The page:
Structure and Function of Chloroplasts

Plants are producers that sustain life on this earth. Can you imagine a day when you are not using any material that is not ultimately resourced from plants? Cells of plants, also called plant cells, keep a plant alive and function. Among the different elements of a plant cell, some plastids are of crucial importance to plants. Even though plant and animal cells are both eukaryotic cells, you will not see plastids present in animal cells. 

Plastids are double-membraned cellular structures (organelles) that can be divided into three types. These three types of plastids are Leucoplasts, Chromoplasts, and Chloroplasts. Storage and manufacture of food for the plants is their common function. What sets chloroplasts apart is that in their absence, photosynthesis would not be possible in plants. Let us learn more about what chloroplast is, what their functions and structures are. 

Definition of Chloroplast

Chloroplasts are cell organelles of a plant that convert light energy from the sunlight into useful stable chemical energy. This conversion is made possible by a photosynthetic pigment called chlorophyll present in the Chloroplast of a plant cell. Chloroplast thus helps in the production of oxygen and other organic compounds from water. 

What is Chloroplast? 

The word Chloroplast is derived from Greek words ‘chloros’, which means green, and ‘plast’, which means ‘entity.’ Chloroplast is filled with a green-colored pigment called chlorophyll – a light-harvesting system. By nature, Chloroplasts are green-colored plastids. The presence of chlorophyll is responsible for eukaryotic plant cells being able to perform photosynthesis.

Chloroplasts are present and spread in the cytoplasm of a plant cell. The presence of chloroplast is one of the main factors distinguishing a plant cell from an animal cell. Chloroplasts also perform diverse activities related to the metabolism of a plant. It can synthesize different organic compounds such as fatty acids, membrane lipids, and more.

These organelles are called the guard cells and have their DNA, hereditary information present inside. Chloroplasts also possess the ability to reproduce without the need for a partner inside a plant cell, which means it reproduces independently.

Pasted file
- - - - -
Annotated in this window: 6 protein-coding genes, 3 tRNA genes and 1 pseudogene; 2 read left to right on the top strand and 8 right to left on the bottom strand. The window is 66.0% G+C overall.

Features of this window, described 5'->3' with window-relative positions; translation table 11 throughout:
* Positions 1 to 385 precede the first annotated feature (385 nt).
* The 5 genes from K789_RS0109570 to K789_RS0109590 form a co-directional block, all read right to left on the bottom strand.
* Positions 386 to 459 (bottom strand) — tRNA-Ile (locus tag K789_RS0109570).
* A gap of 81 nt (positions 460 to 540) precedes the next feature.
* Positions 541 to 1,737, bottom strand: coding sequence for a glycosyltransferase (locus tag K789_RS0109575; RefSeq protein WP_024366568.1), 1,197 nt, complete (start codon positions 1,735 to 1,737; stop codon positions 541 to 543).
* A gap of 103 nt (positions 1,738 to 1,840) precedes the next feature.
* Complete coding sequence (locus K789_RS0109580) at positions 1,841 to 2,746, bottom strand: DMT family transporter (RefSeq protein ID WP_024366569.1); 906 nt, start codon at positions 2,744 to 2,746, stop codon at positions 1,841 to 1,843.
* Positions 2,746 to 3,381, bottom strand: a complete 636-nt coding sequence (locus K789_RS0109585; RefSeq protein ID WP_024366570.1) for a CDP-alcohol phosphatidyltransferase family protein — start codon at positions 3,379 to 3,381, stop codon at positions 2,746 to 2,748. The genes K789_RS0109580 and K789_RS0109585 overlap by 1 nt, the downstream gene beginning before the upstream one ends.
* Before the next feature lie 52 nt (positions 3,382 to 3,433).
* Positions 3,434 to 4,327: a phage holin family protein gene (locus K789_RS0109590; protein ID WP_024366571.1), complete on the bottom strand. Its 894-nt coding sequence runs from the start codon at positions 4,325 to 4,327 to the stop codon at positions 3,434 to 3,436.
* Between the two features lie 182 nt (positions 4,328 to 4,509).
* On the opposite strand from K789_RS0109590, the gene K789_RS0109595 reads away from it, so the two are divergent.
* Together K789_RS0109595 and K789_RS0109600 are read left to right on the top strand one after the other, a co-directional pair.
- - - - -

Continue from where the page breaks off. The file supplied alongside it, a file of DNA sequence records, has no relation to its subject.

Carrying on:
Structure of Chloroplast

To learn more about Chloroplast, you first need to observe its structure. The structure of the chloroplast is essential to its functioning. Chloroplast is an oval-shaped semi-autonomous organelle that is present in the cytoplasms of plant cells. 

  • The thickness of a Chloroplast: 1–2 μm
  • Diameter of a Chloroplast:  5–7 μm

Chloroplasts are double-membraned organelles, like we mentioned before. The membranes of Chloroplasts are of three types: 

  1. Outer Membrane
  2. Inner Membrane 
  3. Thylakoids System

The third membrane type of chloroplast can also be identified as an intermembrane space. 

Let us talk briefly about the structure of chloroplast elements. Beginning with; 

Thylakoids System/Membrane

Distinguished by the presence of thylakoids in the shape of closed disks. It is a third internal membrane in chloroplast apart from the inner and outer membrane. 


Also known as the green photosynthetic pigment that absorbs solar power or light energy from nature. Chlorophyll is present in Chloroplasts on the surface of thylakoids. 

Intermembrane Space

The space between the inner and outer membrane is called the intermembrane. The wideness of the intermembrane space is 10-20nm. 

There are two distinct regions inside a chloroplast that you need to know about. These are; 


It is space inside the Thylakoid membrane, which appears as a matrix comprising dissolved amounts of enzymes, starch granules, and more inside. 


Compact masses of thylakoids arranged together inside plants. Grana is the region of conversion of light energy into chemical energy inside plant cells. 

Diagram of Chloroplast

This diagram is efficient to help you better grasp the working, functioning, and structure of the Chloroplast in a plant cell. You will notice the structure that we have mentioned. Moreover, envisioning how the chloroplast is essential to the existence of a plant as a basis of life on this earth can be understood with the help of this diagram. 

Chloroplast diagram

Functions of Chloroplast 

The primary function of chloroplasts in guard cells of plant leaves is to synthesize and store food. The chloroplast in a plant cell synthesis food through photosynthesis. Furthermore, 

  • Chloroplast converts inorganic matter, light energy, and water into relatively stable chemical energy, food (glucose) for the plant. 
  • The presence of chlorophyll in the Chloroplast makes photosynthesis possible. It traps the light energy from the sun and uses it to synthesize food for the sustain of plant life. 
  • The photolysis of water produces molecular oxygen (O2) and nicotinamide adenine dinucleotide phosphate NADPH, known for carrying electrons. This happens in the first stage of photosynthesis. 
  • With the help of photosynthesis, Chloroplasts produce adenosine triphosphate. It is also known as ATP, the intracellular energy transfer’s molecular unit of currency. 
  • It converts the NADPH electrons into carbon dioxide and, at last, carbohydrates. This process is known as carbon fixation. It occurs in the second stage of photosynthesis in chloroplasts and is called the Calvin cycle. 

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